Increased access to social media and sites like Amazon and Barnes & Noble with their customer review tabs have leveled the playing field as far as reviewing goes. These days, anyone who wants to can espouse an opinion on the internet and see his or her “brilliance” preserved in electronic print for all eternity. It’s a shame that there are no standards for limiting such recognition to posts that are substantive, informed, and meaningful–or at the very least, for winnowing out those that are illiterate and mean-spirited. But so it goes. As an editor in the book publishing arm of Barnes & Noble, I can tell you that publishers do pay close attention to these customer comments. As a reviewer for Publishers Weekly, I can also tell you that the proliferation of these reviews has had an impact on trade review journals. Booksellers used to rely on PW, Kirkus, and other sources when making their decisions about whether to buy a book, and in what quantity–they now get all of the information they need, often as far in advance as is necessary to make their decision, from non-vetted reviews.
Those of us who review and who look on the reviewing process as engagement in dialogue with others will continue to patronize reliable review sources. But as to why the subject of reviewing and standards is entering the zeitgeist?–lets face it, we probably all feel that standards of taste and expertise that we respect are under siege by the mongrel horde.
The issue of sockpuppet reviews and the devaluing they bring makes me think of Harriet Klausner. She was still fairly new when my first novel came out, and I remember my editor being so excited about her as a reviewer because she would only comment if she liked the book — no fear of a bad review! And she got through so many books!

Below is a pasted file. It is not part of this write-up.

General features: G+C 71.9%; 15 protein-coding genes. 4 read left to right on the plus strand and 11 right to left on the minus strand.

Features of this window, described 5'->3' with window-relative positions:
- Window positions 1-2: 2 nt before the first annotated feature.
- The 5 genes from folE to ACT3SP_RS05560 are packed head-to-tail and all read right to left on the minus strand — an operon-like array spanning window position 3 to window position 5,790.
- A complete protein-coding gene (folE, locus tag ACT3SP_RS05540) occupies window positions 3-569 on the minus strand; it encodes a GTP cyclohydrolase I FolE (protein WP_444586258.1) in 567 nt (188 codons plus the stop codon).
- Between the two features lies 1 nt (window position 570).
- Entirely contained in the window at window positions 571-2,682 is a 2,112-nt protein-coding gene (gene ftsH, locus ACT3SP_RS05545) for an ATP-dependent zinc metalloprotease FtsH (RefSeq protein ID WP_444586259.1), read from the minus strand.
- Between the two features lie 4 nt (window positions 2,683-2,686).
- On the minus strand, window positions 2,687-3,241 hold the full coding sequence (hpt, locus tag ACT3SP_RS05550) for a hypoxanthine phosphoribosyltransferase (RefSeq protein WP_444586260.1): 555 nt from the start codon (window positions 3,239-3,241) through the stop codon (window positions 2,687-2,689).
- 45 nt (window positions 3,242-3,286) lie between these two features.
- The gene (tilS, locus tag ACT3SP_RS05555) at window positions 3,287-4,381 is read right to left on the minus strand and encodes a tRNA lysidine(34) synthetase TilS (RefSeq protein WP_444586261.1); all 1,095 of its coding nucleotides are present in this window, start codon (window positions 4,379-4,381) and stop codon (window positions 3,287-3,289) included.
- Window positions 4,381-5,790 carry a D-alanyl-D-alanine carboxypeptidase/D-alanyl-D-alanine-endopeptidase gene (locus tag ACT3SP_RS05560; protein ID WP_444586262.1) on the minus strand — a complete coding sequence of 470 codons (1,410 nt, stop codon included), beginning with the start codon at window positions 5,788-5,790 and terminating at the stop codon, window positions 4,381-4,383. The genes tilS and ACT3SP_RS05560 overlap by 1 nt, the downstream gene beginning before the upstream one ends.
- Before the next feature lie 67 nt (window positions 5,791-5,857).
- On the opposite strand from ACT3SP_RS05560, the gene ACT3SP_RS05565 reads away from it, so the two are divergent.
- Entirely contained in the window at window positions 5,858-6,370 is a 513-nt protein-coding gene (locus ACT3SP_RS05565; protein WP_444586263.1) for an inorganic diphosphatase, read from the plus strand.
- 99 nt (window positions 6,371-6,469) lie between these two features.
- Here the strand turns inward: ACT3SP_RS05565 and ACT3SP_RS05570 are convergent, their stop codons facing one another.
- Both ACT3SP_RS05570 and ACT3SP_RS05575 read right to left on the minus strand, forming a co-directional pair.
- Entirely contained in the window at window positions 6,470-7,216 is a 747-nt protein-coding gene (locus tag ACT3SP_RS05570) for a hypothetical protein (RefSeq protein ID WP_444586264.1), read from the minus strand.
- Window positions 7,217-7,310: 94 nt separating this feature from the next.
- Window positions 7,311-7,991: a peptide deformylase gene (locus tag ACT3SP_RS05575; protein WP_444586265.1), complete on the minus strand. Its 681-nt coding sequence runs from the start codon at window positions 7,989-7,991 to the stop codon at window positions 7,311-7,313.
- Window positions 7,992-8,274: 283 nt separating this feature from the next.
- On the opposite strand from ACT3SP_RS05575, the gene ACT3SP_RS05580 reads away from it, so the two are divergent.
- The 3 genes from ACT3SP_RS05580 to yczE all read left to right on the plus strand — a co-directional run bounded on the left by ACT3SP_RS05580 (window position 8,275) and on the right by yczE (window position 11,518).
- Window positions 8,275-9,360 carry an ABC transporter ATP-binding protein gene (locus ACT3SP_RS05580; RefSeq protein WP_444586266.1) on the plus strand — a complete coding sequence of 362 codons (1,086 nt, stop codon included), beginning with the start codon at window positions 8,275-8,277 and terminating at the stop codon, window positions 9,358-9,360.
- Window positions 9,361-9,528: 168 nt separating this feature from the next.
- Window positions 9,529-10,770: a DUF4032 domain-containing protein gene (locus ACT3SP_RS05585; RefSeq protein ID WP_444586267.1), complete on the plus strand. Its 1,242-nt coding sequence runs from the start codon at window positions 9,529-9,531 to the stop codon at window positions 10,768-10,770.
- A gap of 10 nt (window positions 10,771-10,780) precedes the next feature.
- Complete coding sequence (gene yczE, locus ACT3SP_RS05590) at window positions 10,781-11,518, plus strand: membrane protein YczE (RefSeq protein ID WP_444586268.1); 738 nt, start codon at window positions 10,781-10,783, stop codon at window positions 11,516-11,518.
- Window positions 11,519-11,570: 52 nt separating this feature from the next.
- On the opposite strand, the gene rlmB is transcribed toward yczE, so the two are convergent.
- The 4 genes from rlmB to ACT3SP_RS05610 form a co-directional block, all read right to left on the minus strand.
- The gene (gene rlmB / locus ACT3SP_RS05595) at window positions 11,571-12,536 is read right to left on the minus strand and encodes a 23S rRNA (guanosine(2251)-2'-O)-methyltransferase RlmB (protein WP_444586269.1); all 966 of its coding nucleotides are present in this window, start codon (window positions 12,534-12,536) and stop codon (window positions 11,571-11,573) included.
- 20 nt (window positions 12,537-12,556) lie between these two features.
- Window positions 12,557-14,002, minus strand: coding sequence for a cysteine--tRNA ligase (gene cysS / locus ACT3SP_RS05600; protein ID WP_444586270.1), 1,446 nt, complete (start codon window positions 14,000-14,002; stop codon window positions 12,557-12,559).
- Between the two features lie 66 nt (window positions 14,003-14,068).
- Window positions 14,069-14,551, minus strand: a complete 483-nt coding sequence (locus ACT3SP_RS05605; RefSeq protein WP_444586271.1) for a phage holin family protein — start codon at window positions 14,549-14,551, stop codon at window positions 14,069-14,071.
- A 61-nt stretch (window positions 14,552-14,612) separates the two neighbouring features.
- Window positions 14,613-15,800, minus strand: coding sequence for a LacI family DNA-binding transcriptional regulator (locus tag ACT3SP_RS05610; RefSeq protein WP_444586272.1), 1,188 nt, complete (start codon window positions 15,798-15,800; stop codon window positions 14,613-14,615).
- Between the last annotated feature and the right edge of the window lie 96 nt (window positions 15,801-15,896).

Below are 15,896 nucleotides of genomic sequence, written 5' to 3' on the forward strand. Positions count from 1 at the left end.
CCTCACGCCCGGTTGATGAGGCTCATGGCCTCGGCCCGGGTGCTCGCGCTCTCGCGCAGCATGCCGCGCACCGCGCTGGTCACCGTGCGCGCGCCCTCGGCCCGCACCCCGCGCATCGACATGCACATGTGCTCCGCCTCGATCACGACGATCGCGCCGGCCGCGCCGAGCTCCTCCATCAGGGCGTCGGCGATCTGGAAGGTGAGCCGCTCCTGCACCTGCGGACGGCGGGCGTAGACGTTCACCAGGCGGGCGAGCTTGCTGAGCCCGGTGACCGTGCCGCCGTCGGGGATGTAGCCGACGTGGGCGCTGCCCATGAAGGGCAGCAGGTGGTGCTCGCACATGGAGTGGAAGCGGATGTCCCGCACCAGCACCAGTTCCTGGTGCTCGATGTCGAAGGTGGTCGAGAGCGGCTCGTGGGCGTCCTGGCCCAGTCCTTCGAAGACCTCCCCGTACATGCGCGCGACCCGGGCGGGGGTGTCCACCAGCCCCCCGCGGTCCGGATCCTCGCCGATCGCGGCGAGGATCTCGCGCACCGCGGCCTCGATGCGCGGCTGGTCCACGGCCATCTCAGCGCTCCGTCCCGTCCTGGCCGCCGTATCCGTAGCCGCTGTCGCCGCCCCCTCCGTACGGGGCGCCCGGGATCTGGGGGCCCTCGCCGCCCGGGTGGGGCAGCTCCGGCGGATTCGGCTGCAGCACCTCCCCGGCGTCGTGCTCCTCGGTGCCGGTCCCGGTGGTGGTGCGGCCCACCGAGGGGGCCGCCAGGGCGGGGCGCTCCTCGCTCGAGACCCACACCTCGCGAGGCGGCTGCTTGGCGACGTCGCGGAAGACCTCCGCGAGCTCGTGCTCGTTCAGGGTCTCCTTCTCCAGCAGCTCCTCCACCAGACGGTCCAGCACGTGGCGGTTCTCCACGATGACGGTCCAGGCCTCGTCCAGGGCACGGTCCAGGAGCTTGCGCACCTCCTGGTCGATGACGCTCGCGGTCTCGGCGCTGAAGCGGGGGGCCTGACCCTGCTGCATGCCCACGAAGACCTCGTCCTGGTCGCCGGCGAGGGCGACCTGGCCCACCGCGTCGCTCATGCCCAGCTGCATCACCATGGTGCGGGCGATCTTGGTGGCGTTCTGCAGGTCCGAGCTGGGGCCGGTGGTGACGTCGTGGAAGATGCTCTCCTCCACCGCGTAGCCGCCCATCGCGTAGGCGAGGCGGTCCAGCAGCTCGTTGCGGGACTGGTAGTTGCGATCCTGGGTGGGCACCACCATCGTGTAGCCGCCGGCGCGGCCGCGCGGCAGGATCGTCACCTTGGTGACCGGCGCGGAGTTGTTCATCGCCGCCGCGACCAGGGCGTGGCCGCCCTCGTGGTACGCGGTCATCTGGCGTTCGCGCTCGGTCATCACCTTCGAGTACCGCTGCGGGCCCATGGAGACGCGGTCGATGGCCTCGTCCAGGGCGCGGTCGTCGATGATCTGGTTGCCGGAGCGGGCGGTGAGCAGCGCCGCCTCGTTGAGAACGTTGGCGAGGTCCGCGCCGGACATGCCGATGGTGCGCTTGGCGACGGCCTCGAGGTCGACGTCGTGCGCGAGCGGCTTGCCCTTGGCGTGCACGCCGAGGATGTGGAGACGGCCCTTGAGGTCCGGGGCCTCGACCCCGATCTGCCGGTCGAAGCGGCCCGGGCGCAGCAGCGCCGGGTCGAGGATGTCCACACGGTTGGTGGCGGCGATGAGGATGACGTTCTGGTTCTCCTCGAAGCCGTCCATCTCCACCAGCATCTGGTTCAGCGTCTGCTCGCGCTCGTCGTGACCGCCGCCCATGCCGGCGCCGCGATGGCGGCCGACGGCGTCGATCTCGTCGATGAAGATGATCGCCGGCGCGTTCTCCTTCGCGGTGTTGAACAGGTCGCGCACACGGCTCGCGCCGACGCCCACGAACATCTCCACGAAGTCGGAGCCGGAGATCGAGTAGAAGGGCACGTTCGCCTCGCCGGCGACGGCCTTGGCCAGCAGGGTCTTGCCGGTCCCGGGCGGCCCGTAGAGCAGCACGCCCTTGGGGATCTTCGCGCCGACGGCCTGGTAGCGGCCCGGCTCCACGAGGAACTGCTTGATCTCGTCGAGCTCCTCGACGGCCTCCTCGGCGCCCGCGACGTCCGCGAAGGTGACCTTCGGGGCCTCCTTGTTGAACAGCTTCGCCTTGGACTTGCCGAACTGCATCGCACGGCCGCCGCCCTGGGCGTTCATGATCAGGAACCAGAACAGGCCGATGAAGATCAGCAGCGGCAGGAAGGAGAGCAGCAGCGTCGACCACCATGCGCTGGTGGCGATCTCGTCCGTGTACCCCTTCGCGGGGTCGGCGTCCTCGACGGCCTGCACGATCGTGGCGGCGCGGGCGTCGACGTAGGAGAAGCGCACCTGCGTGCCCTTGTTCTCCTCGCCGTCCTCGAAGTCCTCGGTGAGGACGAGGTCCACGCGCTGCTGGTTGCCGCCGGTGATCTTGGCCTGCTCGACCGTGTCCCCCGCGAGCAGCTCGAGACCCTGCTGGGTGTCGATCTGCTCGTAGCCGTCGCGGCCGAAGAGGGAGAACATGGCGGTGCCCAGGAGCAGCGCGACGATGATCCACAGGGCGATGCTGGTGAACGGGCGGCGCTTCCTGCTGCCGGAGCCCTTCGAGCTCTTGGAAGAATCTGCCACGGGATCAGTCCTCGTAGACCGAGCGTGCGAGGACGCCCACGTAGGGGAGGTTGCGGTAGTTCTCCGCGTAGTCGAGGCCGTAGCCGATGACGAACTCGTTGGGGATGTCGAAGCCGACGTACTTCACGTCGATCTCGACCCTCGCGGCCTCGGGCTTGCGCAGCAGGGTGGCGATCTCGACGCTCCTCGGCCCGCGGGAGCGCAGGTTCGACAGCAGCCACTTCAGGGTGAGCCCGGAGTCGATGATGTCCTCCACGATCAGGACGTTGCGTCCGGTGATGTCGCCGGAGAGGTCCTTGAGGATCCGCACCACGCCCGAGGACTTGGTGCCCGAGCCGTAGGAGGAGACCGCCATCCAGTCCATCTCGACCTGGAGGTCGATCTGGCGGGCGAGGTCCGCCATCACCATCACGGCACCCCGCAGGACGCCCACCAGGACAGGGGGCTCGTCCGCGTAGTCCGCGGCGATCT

And now Klausner’s reviews have become an industry joke. The one she posted for In Ashes Lie appeared to have been based entirely on the cover copy and the first four pages (you would have thought Thomas Farynor was a main character; in fact you never see him again), and I’ve seen others that seem like they were auto-assembled by a text generator. Her “brand” got devalued in amazingly short time.
Guy Gavriel Kay
Yes. And when we read a piece like this (including his pleasure and education as a reader of good criticism) it makes me wonder about Stefan’s phrase about the levelled playing field. I usually agree with him, but here I’d rather suggest a significantly altered game, not a levelling. That’s what I was fumbling with when I proposed that perhaps we need a language that treats much of social media book comments and amazon reviewing as marketing, not appraisal. Is it possible, at least, to wince and lament a little, while not actually dissenting from the comment about the ‘need to build a brand’? Is joyous embrace the only proper response?
Blog reviewing is more complex, to my mind, there is a very wide continuum there.
No, Guy, we’re still very much in agreement. My “leveled the playing field” comment was largely in reference to the fact that now just about anyone can get a “review” (i.e., opinion) published, regardless of standards or substantiveness. In fact, retailers like Amazon and B&N almost certainly prefer pithy customer comments to the types of reviews that we all write. They’re retailers, and they takes those comments as a gauge of what their customers want. There’s nothing necessarily bad about that–it’s just a shame that it has had a negative impact on review periodicals, if not reviewing itself.
Guy’s point about “marketing”seems both apt and useful to me.
Agreed. What’s more this type of marketing and promotional hype existed long before Amazon came into being or B&N developed a dotcom arm. It’s just that now it’s more prominent. But whereas it serves a function at the retail sites where it appears, it doesn’t seem to have gained much traction (yet) with publishers of the very books that are being promoted or trashed. I’ve yet to see a publisher blurb a back cover with “More than 200 positive reviews on Amazon.com” or “Followed by more than 10K tweeters.” (Mind you, with Amazon starting up its own publishing program, this could be an idea whose time has come.) Publishers still prefer name authors and name publications to take their quotes from.